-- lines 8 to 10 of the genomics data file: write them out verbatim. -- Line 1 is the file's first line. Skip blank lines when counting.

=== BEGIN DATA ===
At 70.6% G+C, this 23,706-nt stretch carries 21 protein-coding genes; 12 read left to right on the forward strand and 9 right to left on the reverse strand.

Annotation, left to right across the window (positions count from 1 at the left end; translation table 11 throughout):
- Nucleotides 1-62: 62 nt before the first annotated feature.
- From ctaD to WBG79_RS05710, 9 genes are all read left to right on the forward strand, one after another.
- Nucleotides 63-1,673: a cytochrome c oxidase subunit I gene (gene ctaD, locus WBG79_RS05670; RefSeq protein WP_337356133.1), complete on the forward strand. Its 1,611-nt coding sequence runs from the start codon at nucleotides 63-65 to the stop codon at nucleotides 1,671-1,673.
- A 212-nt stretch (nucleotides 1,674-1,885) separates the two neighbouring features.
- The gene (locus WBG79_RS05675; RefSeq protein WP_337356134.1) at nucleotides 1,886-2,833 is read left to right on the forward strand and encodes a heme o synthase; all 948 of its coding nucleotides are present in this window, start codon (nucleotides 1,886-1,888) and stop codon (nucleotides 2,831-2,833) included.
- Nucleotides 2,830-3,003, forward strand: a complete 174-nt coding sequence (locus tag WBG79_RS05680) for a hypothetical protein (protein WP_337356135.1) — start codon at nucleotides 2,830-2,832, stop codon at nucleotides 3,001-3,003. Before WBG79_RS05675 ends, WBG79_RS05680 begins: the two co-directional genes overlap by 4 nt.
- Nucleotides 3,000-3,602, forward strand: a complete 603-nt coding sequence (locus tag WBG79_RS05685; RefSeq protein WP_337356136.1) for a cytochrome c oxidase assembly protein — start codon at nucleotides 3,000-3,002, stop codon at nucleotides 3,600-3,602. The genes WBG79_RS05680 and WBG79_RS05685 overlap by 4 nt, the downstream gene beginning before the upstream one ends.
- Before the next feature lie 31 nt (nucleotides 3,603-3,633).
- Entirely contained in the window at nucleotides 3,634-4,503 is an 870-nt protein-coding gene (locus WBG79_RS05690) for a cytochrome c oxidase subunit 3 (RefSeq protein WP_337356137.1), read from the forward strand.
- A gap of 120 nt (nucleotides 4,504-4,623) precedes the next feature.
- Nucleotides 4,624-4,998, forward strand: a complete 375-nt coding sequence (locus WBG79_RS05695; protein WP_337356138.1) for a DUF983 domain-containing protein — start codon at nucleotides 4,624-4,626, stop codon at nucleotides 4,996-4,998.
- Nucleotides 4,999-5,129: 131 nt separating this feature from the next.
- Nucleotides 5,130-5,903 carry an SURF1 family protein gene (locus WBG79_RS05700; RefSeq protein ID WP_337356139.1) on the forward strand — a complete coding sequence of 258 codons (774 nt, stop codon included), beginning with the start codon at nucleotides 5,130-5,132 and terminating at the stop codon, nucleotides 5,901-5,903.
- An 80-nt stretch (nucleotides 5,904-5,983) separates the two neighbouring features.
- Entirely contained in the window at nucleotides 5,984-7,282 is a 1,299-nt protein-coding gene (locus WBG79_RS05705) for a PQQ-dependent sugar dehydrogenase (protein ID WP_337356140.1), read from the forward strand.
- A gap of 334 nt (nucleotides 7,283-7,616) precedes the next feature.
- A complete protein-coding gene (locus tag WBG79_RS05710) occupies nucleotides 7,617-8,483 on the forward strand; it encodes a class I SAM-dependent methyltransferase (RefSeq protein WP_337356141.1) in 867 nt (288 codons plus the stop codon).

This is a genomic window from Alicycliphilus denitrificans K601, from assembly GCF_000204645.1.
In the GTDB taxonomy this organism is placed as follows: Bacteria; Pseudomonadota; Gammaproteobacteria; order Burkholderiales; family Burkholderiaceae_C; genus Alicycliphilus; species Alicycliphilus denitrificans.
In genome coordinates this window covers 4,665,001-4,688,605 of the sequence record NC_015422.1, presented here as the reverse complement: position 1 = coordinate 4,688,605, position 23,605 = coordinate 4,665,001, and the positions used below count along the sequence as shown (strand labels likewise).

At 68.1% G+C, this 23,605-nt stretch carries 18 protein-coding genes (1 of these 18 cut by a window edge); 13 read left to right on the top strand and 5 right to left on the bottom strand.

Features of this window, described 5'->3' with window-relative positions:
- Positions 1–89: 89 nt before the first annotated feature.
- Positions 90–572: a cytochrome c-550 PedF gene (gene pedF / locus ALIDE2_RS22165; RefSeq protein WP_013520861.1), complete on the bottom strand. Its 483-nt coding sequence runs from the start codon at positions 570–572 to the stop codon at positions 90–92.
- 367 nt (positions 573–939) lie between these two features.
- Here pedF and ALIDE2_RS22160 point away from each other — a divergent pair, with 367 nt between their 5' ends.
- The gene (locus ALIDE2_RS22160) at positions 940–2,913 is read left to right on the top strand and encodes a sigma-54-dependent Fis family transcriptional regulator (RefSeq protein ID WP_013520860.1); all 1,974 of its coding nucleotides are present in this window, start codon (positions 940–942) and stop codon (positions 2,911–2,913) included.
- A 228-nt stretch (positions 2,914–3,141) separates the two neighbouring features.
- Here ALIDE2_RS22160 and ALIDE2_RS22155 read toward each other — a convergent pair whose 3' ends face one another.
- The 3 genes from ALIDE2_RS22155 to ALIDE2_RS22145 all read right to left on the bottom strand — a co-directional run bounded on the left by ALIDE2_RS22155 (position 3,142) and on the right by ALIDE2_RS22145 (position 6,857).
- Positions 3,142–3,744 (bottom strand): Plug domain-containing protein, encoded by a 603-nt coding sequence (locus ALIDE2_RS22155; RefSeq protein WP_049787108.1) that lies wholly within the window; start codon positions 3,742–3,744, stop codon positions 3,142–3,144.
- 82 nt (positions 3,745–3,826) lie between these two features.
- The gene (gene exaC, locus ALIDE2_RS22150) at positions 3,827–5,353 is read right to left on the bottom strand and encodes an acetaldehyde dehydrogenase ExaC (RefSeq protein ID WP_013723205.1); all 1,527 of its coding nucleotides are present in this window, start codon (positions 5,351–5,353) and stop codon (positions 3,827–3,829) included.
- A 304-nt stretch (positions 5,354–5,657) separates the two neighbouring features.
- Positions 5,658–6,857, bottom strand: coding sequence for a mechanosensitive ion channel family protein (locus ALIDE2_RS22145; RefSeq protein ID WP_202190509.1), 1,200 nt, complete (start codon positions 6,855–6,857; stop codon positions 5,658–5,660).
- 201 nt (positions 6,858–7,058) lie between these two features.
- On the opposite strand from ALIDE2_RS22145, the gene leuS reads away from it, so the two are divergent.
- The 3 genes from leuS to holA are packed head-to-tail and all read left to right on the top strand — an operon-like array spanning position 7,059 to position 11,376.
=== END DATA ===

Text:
- Nucleotides 2,830-3,003, forward strand: a complete 174-nt coding sequence (locus tag WBG79_RS05680) for a hypothetical protein (protein WP_337356135.1) — start codon at nucleotides 2,830-2,832, stop codon at nucleotides 3,001-3,003. Before WBG79_RS05675 ends, WBG79_RS05680 begins: the two co-directional genes overlap by 4 nt.
- Nucleotides 3,000-3,602, forward strand: a complete 603-nt coding sequence (locus tag WBG79_RS05685; RefSeq protein WP_337356136.1) for a cytochrome c oxidase assembly protein — start codon at nucleotides 3,000-3,002, stop codon at nucleotides 3,600-3,602. The genes WBG79_RS05680 and WBG79_RS05685 overlap by 4 nt, the downstream gene beginning before the upstream one ends.
- Before the next feature lie 31 nt (nucleotides 3,603-3,633).